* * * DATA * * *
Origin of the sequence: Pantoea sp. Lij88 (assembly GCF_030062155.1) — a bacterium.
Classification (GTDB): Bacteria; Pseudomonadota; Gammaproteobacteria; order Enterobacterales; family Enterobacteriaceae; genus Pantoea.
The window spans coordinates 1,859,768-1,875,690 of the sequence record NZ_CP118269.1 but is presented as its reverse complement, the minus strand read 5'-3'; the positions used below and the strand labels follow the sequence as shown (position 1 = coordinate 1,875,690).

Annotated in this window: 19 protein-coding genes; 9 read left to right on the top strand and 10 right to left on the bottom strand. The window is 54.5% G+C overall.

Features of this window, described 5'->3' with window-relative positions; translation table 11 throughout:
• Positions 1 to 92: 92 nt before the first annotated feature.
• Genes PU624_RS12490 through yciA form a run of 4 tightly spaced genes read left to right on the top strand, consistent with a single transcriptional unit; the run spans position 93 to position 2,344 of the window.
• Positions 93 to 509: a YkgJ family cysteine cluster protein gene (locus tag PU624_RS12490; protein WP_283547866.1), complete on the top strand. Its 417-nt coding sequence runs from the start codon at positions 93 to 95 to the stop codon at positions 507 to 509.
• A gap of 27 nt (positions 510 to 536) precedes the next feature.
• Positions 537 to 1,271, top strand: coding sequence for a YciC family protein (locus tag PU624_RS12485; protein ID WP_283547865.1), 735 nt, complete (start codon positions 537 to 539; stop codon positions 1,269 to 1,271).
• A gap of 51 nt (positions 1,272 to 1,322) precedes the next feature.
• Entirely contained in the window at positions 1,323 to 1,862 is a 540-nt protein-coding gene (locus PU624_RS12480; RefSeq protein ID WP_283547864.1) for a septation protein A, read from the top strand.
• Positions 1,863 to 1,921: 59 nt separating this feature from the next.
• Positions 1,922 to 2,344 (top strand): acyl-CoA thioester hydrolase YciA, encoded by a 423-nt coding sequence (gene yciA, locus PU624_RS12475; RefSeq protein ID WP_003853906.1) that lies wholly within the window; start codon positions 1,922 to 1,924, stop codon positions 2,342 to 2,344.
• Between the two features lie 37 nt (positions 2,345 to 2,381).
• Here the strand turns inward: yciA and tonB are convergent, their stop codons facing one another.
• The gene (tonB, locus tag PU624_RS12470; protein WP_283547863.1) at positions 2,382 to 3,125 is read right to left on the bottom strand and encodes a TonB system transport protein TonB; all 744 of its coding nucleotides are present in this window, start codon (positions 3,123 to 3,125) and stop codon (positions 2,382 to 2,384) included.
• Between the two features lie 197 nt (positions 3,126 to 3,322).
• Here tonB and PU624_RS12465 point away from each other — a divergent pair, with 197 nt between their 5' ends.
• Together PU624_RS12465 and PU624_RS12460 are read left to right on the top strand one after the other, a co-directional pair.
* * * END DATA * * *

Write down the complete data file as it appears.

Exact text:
Origin of the sequence: Pantoea sp. Lij88 (assembly GCF_030062155.1) — a bacterium.
Classification (GTDB): Bacteria; Pseudomonadota; Gammaproteobacteria; order Enterobacterales; family Enterobacteriaceae; genus Pantoea.
The window spans coordinates 1,859,768-1,875,690 of the sequence record NZ_CP118269.1 but is presented as its reverse complement, the minus strand read 5'-3'; the positions used below and the strand labels follow the sequence as shown (position 1 = coordinate 1,875,690).

Annotated in this window: 19 protein-coding genes; 9 read left to right on the top strand and 10 right to left on the bottom strand. The window is 54.5% G+C overall.

Features of this window, described 5'->3' with window-relative positions; translation table 11 throughout:
• Positions 1 to 92: 92 nt before the first annotated feature.
• Genes PU624_RS12490 through yciA form a run of 4 tightly spaced genes read left to right on the top strand, consistent with a single transcriptional unit; the run spans position 93 to position 2,344 of the window.
• Positions 93 to 509: a YkgJ family cysteine cluster protein gene (locus tag PU624_RS12490; protein WP_283547866.1), complete on the top strand. Its 417-nt coding sequence runs from the start codon at positions 93 to 95 to the stop codon at positions 507 to 509.
• A gap of 27 nt (positions 510 to 536) precedes the next feature.
• Positions 537 to 1,271, top strand: coding sequence for a YciC family protein (locus tag PU624_RS12485; protein ID WP_283547865.1), 735 nt, complete (start codon positions 537 to 539; stop codon positions 1,269 to 1,271).
• A gap of 51 nt (positions 1,272 to 1,322) precedes the next feature.
• Entirely contained in the window at positions 1,323 to 1,862 is a 540-nt protein-coding gene (locus PU624_RS12480; RefSeq protein ID WP_283547864.1) for a septation protein A, read from the top strand.
• Positions 1,863 to 1,921: 59 nt separating this feature from the next.
• Positions 1,922 to 2,344 (top strand): acyl-CoA thioester hydrolase YciA, encoded by a 423-nt coding sequence (gene yciA, locus PU624_RS12475; RefSeq protein ID WP_003853906.1) that lies wholly within the window; start codon positions 1,922 to 1,924, stop codon positions 2,342 to 2,344.
• Between the two features lie 37 nt (positions 2,345 to 2,381).
• Here the strand turns inward: yciA and tonB are convergent, their stop codons facing one another.
• The gene (tonB, locus tag PU624_RS12470; protein WP_283547863.1) at positions 2,382 to 3,125 is read right to left on the bottom strand and encodes a TonB system transport protein TonB; all 744 of its coding nucleotides are present in this window, start codon (positions 3,123 to 3,125) and stop codon (positions 2,382 to 2,384) included.
• Between the two features lie 197 nt (positions 3,126 to 3,322).
• Here tonB and PU624_RS12465 point away from each other — a divergent pair, with 197 nt between their 5' ends.
• Together PU624_RS12465 and PU624_RS12460 are read left to right on the top strand one after the other, a co-directional pair.